We have to be careful when we start blurring the lines between IP law, influence, and inspiration.

This is a subject where the good, the bad, and the ugly all tend to blend together.

Tokenizing art by registering it to a blockchain opens up new opportunities for artists to make money. Rather than selling entire artworks, artists can sell shares of an artwork to investors — potentially subsidizing their next pieces.

But not all implications of tokenization are positive. When the idea of art as investment attracts a whole new crowd — people who had no previous interest in purchasing individual pieces — that may very well change the way the public views art. It will definitely incentivize people to buy artwork as investors rather than as art lovers.

  • Will people still see art as a uniquely human endeavor that adds value to people’s lives because it moves, refreshes, or transports them?
  • Will it still be an experience that taps into our innate desire for beauty and enlightenment?

I worry that people may instead spend their time scrolling through a list of paintings online deciding which they want to invest in, purchasing and selling it, and then moving on without a second thought about its intrinsic value.

We are building the future operating system for the art world today, together. This doesn’t just mean the software, and hardware (though it is certainly a huge part), but it also means new protocols, processes, and paradigms for how we think about what it means to make art, to invest in artists and art-making, and to value art from new angles and many perspectives.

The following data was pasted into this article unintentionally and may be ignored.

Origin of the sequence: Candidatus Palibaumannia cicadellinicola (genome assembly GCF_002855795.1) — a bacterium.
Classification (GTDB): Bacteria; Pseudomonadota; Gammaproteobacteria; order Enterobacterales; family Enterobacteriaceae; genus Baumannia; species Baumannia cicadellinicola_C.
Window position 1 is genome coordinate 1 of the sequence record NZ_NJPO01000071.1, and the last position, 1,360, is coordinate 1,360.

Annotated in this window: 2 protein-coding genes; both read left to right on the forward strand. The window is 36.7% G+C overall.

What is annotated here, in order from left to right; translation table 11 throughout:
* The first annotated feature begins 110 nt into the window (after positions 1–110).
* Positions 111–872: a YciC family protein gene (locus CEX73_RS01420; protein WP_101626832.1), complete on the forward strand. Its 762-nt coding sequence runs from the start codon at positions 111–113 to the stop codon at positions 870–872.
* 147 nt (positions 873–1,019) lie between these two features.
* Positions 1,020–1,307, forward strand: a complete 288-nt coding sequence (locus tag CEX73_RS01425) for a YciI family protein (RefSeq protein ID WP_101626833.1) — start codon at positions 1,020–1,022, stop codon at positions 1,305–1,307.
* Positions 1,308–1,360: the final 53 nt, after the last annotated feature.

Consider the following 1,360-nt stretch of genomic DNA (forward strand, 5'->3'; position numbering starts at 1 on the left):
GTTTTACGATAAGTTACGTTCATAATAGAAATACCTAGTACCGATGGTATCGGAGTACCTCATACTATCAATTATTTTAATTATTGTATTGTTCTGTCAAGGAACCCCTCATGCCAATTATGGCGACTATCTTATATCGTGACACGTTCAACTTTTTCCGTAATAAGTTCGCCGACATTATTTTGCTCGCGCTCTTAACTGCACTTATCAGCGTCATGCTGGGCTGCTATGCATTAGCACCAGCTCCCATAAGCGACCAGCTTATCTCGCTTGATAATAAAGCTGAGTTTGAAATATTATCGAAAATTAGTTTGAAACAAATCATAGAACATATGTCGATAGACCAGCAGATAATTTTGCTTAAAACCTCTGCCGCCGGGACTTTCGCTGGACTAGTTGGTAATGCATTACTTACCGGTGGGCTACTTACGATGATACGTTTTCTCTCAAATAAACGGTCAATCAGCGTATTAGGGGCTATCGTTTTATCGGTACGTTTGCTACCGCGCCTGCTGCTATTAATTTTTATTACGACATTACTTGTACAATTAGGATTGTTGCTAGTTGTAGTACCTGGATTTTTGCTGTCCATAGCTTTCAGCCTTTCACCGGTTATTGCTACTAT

We have a responsibility as artists, gallerists, curators, patrons, and art lovers to build upon and improve old systems that do not serve a forward-thinking and sustainable future for all parts of the art world. That said, there are a lot of players in the space that have made promises about building decentralized and democratized blockchain solutions, while in practice, what they are creating mirrors outdated systems where very few continue to reap the benefits of the system leaving artists and smaller institutions in the dust.

Blockchain does have several upsides.

Look, it’s not all bad news. Giving artists new ways to make money off their work is vital for providing new and talented artists the room to grow and experiment.

Blockchain will also grant an unparalleled ability to track the provenance of an artwork and eliminate many counterfeits before anyone is taken in by them.

Blockchain can end up empowering artists, but we need to keep exploring and testing the technology.

I can tell you with absolute certainty that it isn’t going anywhere. We’ve passed the point of no return. So it’s up to artists, collectors, authenticators, institutions, and the entire art community to decide how we can reap the maximum benefits while minimizing unintended and potentially detrimental consequences.

We still have the opportunity to make choices that lead us down the path to a more equitable, interesting, and varied art world.

Thanks for reading!

Our team at the Blockchain Art Collective wants to make sure art world changemakers and innovators — whether individuals or institutions — are having an impact on this growing ecosystem.

Sound like you? Fill out the form to apply to the Blockchain Art Collective Working Group.

You can also learn more about how we work with artists to digitize their artwork here.

Blockchain Art Collective

Art Provenance in the Digital Age